And added interest with multicolour weaves :
– accent-light neutral stripes
– accent-medium neutral-light neutral plaid.

”vmileage4”
image from The Vivienne Files with permission

Make a big change to the style of the wardrobe by using prints instead of straight line weaves.
This season’s print possibilities : underwater aquas, paisley, Afro, pretty florals, or techno prints that could only come from a computer.
Or introduce a current fabrication : sheer, satin, metallic.
Prints for jackets and pants as well as tops this season.

For garment patterns, repeat your favourite shell and tee.

‘Polo’ shirt with set-in placket in a knit. A couple of patterns :
Jalie 2562

”jalie2562polo”

Silhouette Patterns 225 Sarah’s Top has B, C, D cup sizes.

”sil-22-sarahs-top”

Well, only if you like polo tops of course. For some reason I feel ‘no never’ about them – too many associations with high-school sports perhaps 😀 Though I do like a lowest layer with a collar. So I would replace the ‘polo’ top with a collared blouse in a woven.

Big shirt which can be worn alone or layered – many possible patterns, even a men’s shirt.
There’s the shirt in Butterick 5760 mentioned before. Or a new big shirt from them, Butterick 5773.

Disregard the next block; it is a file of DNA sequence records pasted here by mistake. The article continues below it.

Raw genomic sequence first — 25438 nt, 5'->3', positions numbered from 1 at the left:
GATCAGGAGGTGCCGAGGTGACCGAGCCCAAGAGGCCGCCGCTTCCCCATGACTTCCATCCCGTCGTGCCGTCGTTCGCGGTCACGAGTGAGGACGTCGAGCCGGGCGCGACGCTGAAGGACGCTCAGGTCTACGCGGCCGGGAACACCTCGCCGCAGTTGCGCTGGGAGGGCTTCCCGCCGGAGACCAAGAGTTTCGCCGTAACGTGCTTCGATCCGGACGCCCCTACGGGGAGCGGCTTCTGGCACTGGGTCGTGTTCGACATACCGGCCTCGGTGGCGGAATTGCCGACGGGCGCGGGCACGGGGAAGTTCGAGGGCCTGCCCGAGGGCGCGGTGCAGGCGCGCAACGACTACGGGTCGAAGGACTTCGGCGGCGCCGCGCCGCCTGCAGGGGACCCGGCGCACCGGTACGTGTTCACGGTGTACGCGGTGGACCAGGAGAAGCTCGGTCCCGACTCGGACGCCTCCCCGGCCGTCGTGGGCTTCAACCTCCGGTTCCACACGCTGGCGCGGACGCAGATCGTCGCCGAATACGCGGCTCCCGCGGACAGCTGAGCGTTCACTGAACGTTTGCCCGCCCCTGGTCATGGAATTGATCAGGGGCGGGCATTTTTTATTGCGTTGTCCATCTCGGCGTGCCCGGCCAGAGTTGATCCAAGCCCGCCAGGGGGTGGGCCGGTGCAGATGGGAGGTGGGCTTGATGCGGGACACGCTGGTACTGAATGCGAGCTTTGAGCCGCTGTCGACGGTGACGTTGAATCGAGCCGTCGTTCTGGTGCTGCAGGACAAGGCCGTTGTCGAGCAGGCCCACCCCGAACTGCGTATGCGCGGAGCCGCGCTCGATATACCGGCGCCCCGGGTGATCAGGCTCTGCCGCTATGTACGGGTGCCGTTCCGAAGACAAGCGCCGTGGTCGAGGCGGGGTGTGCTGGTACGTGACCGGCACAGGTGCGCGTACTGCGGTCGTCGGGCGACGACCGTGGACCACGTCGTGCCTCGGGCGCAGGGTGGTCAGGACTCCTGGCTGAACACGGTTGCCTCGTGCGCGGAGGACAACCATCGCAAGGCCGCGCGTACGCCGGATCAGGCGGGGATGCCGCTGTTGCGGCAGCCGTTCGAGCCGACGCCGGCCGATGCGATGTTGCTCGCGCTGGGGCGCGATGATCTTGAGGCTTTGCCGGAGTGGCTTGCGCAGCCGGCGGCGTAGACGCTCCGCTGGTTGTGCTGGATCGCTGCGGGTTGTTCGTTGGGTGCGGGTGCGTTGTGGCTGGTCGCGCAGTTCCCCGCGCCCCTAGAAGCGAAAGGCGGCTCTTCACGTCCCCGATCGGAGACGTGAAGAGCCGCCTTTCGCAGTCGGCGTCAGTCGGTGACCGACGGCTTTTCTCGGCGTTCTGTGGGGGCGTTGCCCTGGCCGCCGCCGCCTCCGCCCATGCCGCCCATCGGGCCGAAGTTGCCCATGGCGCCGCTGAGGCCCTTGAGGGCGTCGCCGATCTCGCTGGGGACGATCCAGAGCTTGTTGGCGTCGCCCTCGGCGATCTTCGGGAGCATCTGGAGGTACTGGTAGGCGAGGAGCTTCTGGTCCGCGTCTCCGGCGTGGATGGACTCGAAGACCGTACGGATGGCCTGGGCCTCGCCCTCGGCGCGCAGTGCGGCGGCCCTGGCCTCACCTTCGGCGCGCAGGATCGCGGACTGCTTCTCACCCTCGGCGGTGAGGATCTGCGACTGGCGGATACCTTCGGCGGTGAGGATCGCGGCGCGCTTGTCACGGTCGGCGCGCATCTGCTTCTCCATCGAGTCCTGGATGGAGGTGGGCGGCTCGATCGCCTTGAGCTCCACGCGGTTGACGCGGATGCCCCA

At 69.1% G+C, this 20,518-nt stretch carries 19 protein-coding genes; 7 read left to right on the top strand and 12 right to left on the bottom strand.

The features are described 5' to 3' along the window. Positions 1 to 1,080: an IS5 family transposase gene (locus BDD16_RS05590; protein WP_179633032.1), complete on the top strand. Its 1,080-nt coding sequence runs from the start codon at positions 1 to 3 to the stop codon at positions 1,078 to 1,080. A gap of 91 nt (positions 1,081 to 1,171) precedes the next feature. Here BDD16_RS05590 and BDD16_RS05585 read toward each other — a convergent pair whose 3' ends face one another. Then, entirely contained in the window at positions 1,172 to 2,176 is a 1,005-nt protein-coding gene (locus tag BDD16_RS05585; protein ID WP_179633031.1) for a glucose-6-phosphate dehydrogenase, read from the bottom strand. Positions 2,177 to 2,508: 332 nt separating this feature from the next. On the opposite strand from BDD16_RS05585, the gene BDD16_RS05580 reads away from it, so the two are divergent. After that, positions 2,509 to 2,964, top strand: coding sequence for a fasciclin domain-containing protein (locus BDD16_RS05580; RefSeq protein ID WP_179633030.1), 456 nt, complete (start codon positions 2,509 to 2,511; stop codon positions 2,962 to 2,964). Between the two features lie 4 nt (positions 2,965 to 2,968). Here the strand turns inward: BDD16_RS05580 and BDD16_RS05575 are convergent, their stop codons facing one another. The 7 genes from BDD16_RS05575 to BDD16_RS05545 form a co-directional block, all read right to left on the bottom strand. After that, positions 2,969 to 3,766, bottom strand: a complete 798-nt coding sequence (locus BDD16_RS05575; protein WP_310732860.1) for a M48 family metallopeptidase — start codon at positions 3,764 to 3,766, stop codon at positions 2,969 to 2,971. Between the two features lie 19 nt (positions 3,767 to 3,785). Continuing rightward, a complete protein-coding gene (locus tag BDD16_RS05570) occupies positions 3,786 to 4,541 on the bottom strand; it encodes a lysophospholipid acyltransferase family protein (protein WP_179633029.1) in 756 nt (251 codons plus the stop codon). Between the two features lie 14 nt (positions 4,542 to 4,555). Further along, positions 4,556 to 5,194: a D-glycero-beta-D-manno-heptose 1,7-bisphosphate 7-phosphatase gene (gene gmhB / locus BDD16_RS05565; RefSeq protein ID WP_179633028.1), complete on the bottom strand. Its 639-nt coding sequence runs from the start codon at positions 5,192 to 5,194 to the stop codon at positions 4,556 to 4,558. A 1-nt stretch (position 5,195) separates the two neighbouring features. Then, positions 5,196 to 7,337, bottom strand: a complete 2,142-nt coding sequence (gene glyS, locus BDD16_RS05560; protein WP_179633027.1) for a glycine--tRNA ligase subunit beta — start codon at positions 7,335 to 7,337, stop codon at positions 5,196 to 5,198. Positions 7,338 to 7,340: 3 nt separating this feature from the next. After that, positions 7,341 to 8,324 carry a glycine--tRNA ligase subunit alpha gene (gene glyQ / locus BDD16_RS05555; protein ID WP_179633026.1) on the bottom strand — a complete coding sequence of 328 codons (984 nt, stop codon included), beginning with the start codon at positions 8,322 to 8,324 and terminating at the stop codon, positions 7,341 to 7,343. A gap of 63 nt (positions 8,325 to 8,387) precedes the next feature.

Or, staying with Cutting Line patterns, use The Blouse Perfected.

”lc-blouse-perfected”

Louise Cutting also has a ‘big shirt’ pattern coming out this summer.

I like the big shirts from Rag Merchant, which have softer corners and some added ‘crafter’ design interest. Here’s their Back Country Shirt.

”back-country-shirt”

– – –

Use quality fabrics : linen, sheers, satin, light textured knits or stretch lace, pretty or striking prints. Fabrics for work, relaxation, special occasions. Add your favourite embellishments. Wear these relaxed shapes without looking like you’re on a camping trip 😀

Janice is always good on accessories. But this post has got very long, so I’m putting them in a later post.

And relate your choices to your own tastes and needs. Even in summer here I usually need an added layer. It’s the ‘essential fifth’ for me – the initial core 4 plus layer. So I’ll suggest a range of jackets for a different look to these relaxed basics.

Or perhaps you only wear dresses and can ignore all this. (Here’s the start of a series from The Vivienne Files on how to accessorise a basic dress.)